Quest for Variety

Nov 28, 2018

To the Editor:

The other day a young woman and I were discussing the constant search, in our area, for “clean,” affordable food: organic, gluten free and plant based. The week before I had made an 8 a.m. trek to both Whole Foods and Trader Joe’s, shopping for both myself and my daughter.

I  had returned home with a car laden with a variety of organic produce, some exotic cheeses and my regular staples of nuts and dry goods. After putting away the cold food, I took a well-needed break and left the rest for later. Of course, that evening I ate something quick because I was not in the mood to think about food any longer.

While talking with this young woman I realized there are many of us in this area on a constant search for one-stop shopping, which doesn’t happen often. As we talked further we became more animated and frustrated. We have a few stores marginally stocked with items deemed organic but often lacking variety or consistency. She agreed that the search is exhausting and baffling.

All the bigger stores we seek out either west or north of the LBI area refuse to honor our requests to move to this area. The other day I bought some baby bella mushrooms from one store and on the bottom was a rotten, smelly ’shroom. I had to stop at another small store to get organic spinach and went home baffled, knowing all the products that are available at the bigger stores and wishing for some variety.

Our local CSA (Community Supported Agriculture) was a wonderful gift this summer and early fall, but that’s over for now in our seasonal area. I find that when I shop, my choices are based on what is present, organic and looks like it is relatively fresh. I shop at four stores because often it is impossible to get what I need with one stop.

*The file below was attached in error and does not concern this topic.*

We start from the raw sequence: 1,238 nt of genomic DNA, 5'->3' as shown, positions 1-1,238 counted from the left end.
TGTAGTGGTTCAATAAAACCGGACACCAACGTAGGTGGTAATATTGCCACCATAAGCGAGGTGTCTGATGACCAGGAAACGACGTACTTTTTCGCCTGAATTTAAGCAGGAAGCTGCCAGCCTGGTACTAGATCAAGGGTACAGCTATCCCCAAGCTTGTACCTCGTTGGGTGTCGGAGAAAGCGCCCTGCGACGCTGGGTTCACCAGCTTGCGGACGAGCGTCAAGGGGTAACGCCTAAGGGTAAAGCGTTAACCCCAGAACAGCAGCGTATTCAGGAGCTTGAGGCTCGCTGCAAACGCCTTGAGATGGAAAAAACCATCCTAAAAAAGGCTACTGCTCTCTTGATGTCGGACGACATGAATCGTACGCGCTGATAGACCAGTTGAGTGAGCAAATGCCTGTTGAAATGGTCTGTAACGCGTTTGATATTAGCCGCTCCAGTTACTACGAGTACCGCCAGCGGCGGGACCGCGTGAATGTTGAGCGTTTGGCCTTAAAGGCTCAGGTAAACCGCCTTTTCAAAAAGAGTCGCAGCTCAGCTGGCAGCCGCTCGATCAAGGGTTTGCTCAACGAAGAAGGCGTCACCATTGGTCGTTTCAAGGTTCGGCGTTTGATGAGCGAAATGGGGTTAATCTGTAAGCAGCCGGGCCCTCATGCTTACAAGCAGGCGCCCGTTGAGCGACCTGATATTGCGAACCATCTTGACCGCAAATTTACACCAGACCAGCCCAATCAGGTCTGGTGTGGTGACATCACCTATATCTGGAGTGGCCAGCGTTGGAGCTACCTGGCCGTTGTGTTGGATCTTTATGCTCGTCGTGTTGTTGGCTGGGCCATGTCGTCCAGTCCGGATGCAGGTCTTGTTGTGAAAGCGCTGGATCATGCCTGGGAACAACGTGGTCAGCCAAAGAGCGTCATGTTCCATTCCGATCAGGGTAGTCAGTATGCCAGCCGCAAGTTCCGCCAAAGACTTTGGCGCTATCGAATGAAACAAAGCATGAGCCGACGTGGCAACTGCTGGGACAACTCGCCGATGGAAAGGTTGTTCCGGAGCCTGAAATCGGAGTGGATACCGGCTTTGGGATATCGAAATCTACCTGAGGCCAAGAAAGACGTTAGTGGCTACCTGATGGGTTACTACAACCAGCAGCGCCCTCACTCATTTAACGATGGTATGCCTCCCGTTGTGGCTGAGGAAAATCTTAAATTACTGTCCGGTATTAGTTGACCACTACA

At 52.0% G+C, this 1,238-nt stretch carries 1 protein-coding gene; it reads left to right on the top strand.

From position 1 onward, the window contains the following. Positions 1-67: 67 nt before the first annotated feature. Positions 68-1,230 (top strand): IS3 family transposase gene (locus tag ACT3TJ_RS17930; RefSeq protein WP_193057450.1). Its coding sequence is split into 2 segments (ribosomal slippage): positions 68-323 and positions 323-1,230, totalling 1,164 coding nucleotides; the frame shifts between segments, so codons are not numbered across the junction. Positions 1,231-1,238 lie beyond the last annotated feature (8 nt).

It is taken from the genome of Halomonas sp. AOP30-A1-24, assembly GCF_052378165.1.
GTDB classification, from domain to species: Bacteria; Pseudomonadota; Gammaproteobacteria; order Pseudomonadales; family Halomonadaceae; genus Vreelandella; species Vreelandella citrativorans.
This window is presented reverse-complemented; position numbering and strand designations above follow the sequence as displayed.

When I head west and shop, I can often purchase what I need to allow variety in my food intake. I work hard at staying healthy since I have always believed that food is medicine. We have pharmacies and medical facilities in abundance, but our food options are slim or restricted by our “demographics” which is the belief reputed to exist based on entreaties made for many years to Whole Foods, Trader Joe’s and Wegmans.

My request to those of you who are like minded is to contact these stores and keep pushing for us to change those negative thoughts that a store of that caliber would not be a financial gain to the merchant and a huge bonus to our health and happiness. As our year-round population grows in this “seasonal” area, we need to invite better healthy choices into our lives and the lives of future generations.

Sue Parker




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